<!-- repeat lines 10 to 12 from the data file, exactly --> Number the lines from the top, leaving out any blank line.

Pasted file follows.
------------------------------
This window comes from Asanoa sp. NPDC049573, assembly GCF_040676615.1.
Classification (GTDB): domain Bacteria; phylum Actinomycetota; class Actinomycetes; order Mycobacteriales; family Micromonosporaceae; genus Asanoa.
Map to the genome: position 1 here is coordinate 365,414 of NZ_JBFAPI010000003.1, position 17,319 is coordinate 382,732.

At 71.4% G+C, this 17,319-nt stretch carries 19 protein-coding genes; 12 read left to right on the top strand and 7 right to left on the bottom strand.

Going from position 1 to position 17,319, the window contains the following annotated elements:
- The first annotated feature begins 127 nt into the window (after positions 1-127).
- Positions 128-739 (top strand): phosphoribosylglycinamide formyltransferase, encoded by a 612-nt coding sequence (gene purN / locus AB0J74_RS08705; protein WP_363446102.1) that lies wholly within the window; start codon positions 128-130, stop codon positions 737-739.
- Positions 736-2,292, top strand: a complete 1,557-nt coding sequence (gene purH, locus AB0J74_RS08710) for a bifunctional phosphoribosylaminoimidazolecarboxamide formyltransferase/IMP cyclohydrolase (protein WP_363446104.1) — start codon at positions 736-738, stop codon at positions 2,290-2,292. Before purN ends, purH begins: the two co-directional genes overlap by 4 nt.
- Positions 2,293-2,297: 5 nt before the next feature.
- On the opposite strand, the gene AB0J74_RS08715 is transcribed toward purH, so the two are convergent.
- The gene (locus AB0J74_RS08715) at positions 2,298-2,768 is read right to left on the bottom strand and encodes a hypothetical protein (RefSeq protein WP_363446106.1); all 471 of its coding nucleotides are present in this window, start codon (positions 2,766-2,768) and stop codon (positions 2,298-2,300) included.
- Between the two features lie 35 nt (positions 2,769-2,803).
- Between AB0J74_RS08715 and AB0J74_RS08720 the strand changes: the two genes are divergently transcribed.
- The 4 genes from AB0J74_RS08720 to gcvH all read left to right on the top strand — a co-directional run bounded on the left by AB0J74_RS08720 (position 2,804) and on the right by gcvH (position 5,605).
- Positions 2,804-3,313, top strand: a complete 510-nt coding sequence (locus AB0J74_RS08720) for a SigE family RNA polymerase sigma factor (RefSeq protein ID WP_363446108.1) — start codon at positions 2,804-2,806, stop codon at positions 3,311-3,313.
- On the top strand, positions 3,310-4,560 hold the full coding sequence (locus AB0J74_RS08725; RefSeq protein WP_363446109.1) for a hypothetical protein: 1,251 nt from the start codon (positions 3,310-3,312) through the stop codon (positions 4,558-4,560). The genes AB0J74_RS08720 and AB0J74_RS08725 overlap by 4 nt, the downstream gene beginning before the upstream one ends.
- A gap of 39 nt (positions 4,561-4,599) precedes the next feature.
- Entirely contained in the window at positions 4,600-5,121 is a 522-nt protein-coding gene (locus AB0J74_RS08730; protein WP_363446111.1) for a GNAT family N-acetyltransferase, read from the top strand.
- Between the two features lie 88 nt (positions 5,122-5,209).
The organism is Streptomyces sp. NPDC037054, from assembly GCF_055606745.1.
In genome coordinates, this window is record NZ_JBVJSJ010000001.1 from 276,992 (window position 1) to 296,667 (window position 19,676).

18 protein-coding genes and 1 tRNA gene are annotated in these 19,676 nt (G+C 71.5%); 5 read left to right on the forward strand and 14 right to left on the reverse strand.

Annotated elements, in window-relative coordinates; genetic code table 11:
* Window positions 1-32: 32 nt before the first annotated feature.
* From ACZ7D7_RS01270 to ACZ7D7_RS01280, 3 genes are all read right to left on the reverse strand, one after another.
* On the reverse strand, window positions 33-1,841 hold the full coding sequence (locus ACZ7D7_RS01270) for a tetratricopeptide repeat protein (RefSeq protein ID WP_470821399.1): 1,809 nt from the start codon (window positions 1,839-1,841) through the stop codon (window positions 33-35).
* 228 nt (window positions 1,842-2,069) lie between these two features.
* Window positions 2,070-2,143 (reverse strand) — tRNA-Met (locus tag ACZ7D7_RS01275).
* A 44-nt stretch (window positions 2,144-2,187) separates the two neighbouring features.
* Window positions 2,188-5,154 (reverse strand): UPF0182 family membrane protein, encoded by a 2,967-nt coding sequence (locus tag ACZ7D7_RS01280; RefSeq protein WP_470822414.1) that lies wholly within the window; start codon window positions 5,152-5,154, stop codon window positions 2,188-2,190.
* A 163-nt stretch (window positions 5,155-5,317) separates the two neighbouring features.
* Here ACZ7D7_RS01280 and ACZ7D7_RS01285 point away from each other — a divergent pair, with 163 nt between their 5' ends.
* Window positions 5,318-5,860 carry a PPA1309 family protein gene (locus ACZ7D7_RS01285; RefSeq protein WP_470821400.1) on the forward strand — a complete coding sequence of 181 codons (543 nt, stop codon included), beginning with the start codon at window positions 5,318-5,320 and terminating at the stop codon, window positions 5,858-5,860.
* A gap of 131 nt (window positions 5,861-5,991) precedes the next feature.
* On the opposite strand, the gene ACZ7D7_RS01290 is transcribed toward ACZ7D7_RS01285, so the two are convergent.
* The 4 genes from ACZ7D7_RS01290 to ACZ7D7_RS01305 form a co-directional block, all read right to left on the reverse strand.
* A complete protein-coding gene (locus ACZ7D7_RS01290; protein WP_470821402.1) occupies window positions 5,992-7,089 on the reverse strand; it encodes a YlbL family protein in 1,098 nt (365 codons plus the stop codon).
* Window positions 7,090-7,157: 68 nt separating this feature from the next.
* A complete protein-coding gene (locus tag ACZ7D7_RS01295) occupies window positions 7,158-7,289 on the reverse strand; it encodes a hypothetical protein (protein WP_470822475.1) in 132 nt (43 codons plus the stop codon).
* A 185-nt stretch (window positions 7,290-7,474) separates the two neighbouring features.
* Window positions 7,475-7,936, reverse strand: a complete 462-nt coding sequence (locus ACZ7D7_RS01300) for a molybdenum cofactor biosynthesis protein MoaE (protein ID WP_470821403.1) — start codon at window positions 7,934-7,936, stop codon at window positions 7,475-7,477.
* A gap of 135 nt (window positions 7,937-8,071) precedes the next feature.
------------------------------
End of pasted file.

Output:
- On the opposite strand, the gene AB0J74_RS08715 is transcribed toward purH, so the two are convergent.
- The gene (locus AB0J74_RS08715) at positions 2,298-2,768 is read right to left on the bottom strand and encodes a hypothetical protein (RefSeq protein WP_363446106.1); all 471 of its coding nucleotides are present in this window, start codon (positions 2,766-2,768) and stop codon (positions 2,298-2,300) included.
- Between the two features lie 35 nt (positions 2,769-2,803).